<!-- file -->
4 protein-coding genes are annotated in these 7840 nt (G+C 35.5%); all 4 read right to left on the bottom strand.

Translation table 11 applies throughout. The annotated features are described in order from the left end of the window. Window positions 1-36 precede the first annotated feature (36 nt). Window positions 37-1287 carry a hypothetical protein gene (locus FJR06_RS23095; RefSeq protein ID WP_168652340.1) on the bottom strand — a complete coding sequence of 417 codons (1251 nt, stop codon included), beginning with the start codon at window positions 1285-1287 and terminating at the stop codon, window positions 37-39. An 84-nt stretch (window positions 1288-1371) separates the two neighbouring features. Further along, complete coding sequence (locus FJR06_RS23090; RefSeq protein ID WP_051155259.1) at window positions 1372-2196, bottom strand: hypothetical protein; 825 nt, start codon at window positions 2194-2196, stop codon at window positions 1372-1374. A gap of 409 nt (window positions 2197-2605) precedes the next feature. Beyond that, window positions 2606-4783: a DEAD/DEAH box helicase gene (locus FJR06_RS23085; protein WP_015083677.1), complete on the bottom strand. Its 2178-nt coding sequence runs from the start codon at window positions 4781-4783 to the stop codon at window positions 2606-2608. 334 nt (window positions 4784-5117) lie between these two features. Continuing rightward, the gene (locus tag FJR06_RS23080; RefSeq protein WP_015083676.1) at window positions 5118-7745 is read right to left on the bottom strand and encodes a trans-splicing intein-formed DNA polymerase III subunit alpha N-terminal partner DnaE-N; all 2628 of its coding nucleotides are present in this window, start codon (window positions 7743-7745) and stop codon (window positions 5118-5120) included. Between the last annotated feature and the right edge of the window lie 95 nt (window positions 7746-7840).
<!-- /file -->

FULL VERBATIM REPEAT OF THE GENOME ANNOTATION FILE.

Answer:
4 protein-coding genes are annotated in these 7840 nt (G+C 35.5%); all 4 read right to left on the bottom strand.

Translation table 11 applies throughout. The annotated features are described in order from the left end of the window. Window positions 1-36 precede the first annotated feature (36 nt). Window positions 37-1287 carry a hypothetical protein gene (locus FJR06_RS23095; RefSeq protein ID WP_168652340.1) on the bottom strand — a complete coding sequence of 417 codons (1251 nt, stop codon included), beginning with the start codon at window positions 1285-1287 and terminating at the stop codon, window positions 37-39. An 84-nt stretch (window positions 1288-1371) separates the two neighbouring features. Further along, complete coding sequence (locus FJR06_RS23090; RefSeq protein ID WP_051155259.1) at window positions 1372-2196, bottom strand: hypothetical protein; 825 nt, start codon at window positions 2194-2196, stop codon at window positions 1372-1374. A gap of 409 nt (window positions 2197-2605) precedes the next feature. Beyond that, window positions 2606-4783: a DEAD/DEAH box helicase gene (locus FJR06_RS23085; protein WP_015083677.1), complete on the bottom strand. Its 2178-nt coding sequence runs from the start codon at window positions 4781-4783 to the stop codon at window positions 2606-2608. 334 nt (window positions 4784-5117) lie between these two features. Continuing rightward, the gene (locus tag FJR06_RS23080; RefSeq protein WP_015083676.1) at window positions 5118-7745 is read right to left on the bottom strand and encodes a trans-splicing intein-formed DNA polymerase III subunit alpha N-terminal partner DnaE-N; all 2628 of its coding nucleotides are present in this window, start codon (window positions 7743-7745) and stop codon (window positions 5118-5120) included. Between the last annotated feature and the right edge of the window lie 95 nt (window positions 7746-7840).